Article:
I always loved the spirit of Francisco Izquierdo Ríos, andino, and his writing in César Vallejo y su tierra is valuable. He first visited Santiago de Chuco in 1946 and stayed, if I do not misunderstand, in the Santa María family’s Hotel Bolívar. (Lodging in that town is rough now, perhaps it is that it has not changed since then.) He evokes the spirit of the land and says the nature of that countryside matters to Vallejo’s imagery and voices and it is true; you hear and see that part of Peru in all of Vallejo’s work, and this is important. There is a part of the book written after a return voyage in 1971 when Izquierdo Ríos met the dulce y andina Rita, who had twins for Vallejo who died. Vallejo was “alegre,” she said.

Another insufficiently read biographical work on Vallejo is Antenor Orrego’s Mi encuentro con César Vallejo (1989). There are editions available on Amazon but I do not trust the bindings and this library copy is good; I will borrow it again later. It isn’t a biography but it has important information, comments, anecdotes, and a compendium of documents and articles from the period (and testimonies, too, e.g. the 1959 symposium in Córdoba, Argentina). I would like to read this book in peace, not needing to “use” it, but to study it. Its language is dated but its intuitions, sure and its documentary value, great. Vallejo is “American” in that he is from a place, writes from it, but from the ground up, not borrowing techniques from elsewhere (Darío is European, says Orrego). Vallejo is alone and not well understood because he is original.

Vallejo, Moro, and others walked alone and suffered because they walked alone, but knew how.

Espejo Asturrizaga’s César Vallejo. Itinerario del hombre is another book I would like to reread slowly and in peace. It is yellowed and I would like a nicer copy but do not know if any can be found. One important point Espejo makes is that Vallejo was never really poor or desamparado or alone (the book covers his life up to 1923); his poems on sadness and solitude are not about material conditions of his own. His anger at Peru was about how intellectuals were treated and his work not understood; this is a different question.

My paper, when I finally write it, will look at biographies and memoirs and documents, and at Foucault and Agamben (“The author as gesture”).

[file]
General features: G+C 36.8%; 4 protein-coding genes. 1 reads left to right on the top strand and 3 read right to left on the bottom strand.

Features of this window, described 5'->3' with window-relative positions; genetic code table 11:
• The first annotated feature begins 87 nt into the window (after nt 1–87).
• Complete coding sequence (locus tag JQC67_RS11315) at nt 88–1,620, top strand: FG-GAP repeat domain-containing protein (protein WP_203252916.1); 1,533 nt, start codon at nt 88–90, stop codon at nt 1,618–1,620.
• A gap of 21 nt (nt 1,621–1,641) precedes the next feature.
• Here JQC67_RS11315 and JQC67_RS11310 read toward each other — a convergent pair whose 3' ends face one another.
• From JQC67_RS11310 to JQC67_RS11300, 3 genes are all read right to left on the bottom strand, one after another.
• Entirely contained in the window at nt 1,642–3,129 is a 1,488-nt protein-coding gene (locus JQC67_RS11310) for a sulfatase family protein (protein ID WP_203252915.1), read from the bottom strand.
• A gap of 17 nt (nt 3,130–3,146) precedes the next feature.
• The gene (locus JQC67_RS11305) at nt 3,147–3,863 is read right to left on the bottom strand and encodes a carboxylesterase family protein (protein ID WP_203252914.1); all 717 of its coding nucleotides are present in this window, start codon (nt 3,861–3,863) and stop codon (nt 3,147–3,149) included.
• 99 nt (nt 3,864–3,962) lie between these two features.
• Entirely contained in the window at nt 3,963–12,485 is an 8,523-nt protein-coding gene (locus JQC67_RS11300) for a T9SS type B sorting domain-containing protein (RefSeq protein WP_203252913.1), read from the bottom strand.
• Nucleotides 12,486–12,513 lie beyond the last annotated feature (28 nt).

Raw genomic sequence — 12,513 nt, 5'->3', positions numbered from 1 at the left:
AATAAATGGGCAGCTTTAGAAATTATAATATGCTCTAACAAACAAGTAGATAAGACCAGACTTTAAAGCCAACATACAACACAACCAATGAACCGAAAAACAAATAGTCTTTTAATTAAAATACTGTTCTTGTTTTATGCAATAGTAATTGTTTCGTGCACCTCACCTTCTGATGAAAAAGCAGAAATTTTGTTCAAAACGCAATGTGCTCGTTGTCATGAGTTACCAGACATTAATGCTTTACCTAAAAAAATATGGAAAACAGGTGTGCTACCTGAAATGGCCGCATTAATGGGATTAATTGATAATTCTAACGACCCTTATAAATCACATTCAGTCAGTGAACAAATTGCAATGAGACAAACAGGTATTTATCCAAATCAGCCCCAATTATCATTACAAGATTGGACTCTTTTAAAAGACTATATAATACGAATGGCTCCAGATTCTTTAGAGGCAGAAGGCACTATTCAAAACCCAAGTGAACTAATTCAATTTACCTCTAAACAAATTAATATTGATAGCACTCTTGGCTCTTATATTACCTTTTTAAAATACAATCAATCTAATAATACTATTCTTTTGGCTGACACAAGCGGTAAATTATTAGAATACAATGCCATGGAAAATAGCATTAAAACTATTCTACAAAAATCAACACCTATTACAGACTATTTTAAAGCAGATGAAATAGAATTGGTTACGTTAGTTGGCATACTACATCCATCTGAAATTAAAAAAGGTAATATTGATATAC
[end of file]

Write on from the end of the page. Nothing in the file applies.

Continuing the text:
There is nothing more wonderful than being able to study in a good café in a familiar and beautiful city away from home.

A different kind of book, that I am buying because I can, is Ortega’s 2014 volume in Taurus, La escritura del devenir. This is a book of criticism that has a critical thesis but there is a great deal of and on biography in it, and some documents are reproduced. Ortega says Vallejo has had some good readers, but also “malos testigos.”

I would have liked to be a Vallejo scholar but failed because of the tenure system. At the time, I needed a book in English in a U.S. university press and I could not seem to sell one on a single author, who was furthermore Peruvian and a poet, unless I claimed he were an exponent of postcolonial theory or something like that, and I could not figure out how. But Vallejo is fascinating and if I can cut through the sadness he brings up for me–none of which tiene que ver in any way, none of which is about Vallejo or even about me, the actual me–perhaps I can still do it.

Axé.

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Textos resgatados de César Vallejo

I think the study of César Vallejo is the only real antidote to the effects of the current election. Our LASA panel on him was rejected–y eso que LASA se realiza esta vez en Lima–surely because it was too poetic and too literary. I was concerned about this possibility and thought the venue could be our salvation, but it was not.

So I am returning to Tulane all the books I had out on him for this presentation, because in the current situation I have two other pieces to finish before I can get back to this. One of them, I am buying since it is a good resource on the texts and it can be bought.

The paper is about biographical criticism of Vallejo, which has been rampant and also underlies much other criticism. What if people did not try to read him as Peruvian (they emphasize his mestizo blood to rescue him for peruanidad, and I think the mestizo background matters but in a much more important way–he has a non-Western or not entirely Western consciousness and perspective, and this matters)?

What if people did not insist that he was sad (remember, sadness is a modernista trope as well) and poor (he is not from a poor background himself, and I don’t think an actually poor person would have sold Georgette’s mother’s apartment to finance a grand tour of Europe)? Wouldn’t it be nice to read his very serious poems as expositions of something other than personal sadness and poverty, and also something more complex than solidarity (although I do realize solidarity is complex)?

Also, given the very conservative state of literary criticism it is strange to me that there are so few close readings of whole poems. Julio Ortega, for instance, is an excellent reader of Vallejo but his writing is so generalizing, as though it were a transcription of a conversation with a friend, and it quotes fragments and then does not sustain the discussion of the text.

I will get further into this and when I am old I will be a great Vallejo critic, it is my future.

Axé.